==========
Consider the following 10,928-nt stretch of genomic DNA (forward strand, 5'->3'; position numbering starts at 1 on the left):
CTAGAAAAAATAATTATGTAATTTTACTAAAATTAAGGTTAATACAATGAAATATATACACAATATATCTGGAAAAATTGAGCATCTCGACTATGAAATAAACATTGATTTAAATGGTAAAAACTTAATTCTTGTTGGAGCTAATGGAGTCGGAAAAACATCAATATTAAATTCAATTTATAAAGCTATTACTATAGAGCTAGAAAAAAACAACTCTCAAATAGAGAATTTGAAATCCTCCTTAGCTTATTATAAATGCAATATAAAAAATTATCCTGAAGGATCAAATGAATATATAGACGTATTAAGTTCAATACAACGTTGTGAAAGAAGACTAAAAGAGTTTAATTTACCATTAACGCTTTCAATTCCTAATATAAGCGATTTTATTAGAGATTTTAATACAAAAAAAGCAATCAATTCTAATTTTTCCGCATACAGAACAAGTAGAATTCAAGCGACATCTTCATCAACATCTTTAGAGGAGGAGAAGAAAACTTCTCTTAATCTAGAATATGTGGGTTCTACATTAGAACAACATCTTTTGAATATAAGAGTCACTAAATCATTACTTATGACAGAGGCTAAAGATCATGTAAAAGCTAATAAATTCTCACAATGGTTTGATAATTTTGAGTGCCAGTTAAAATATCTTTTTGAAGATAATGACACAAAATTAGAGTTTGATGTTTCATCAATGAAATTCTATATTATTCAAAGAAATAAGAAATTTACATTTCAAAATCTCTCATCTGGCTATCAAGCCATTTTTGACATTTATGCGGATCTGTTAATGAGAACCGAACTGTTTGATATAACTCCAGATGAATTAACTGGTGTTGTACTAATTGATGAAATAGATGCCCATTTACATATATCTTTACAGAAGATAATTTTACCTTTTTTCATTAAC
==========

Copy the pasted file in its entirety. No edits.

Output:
Consider the following 10,928-nt stretch of genomic DNA (forward strand, 5'->3'; position numbering starts at 1 on the left):
CTAGAAAAAATAATTATGTAATTTTACTAAAATTAAGGTTAATACAATGAAATATATACACAATATATCTGGAAAAATTGAGCATCTCGACTATGAAATAAACATTGATTTAAATGGTAAAAACTTAATTCTTGTTGGAGCTAATGGAGTCGGAAAAACATCAATATTAAATTCAATTTATAAAGCTATTACTATAGAGCTAGAAAAAAACAACTCTCAAATAGAGAATTTGAAATCCTCCTTAGCTTATTATAAATGCAATATAAAAAATTATCCTGAAGGATCAAATGAATATATAGACGTATTAAGTTCAATACAACGTTGTGAAAGAAGACTAAAAGAGTTTAATTTACCATTAACGCTTTCAATTCCTAATATAAGCGATTTTATTAGAGATTTTAATACAAAAAAAGCAATCAATTCTAATTTTTCCGCATACAGAACAAGTAGAATTCAAGCGACATCTTCATCAACATCTTTAGAGGAGGAGAAGAAAACTTCTCTTAATCTAGAATATGTGGGTTCTACATTAGAACAACATCTTTTGAATATAAGAGTCACTAAATCATTACTTATGACAGAGGCTAAAGATCATGTAAAAGCTAATAAATTCTCACAATGGTTTGATAATTTTGAGTGCCAGTTAAAATATCTTTTTGAAGATAATGACACAAAATTAGAGTTTGATGTTTCATCAATGAAATTCTATATTATTCAAAGAAATAAGAAATTTACATTTCAAAATCTCTCATCTGGCTATCAAGCCATTTTTGACATTTATGCGGATCTGTTAATGAGAACCGAACTGTTTGATATAACTCCAGATGAATTAACTGGTGTTGTACTAATTGATGAAATAGATGCCCATTTACATATATCTTTACAGAAGATAATTTTACCTTTTTTCATTAAC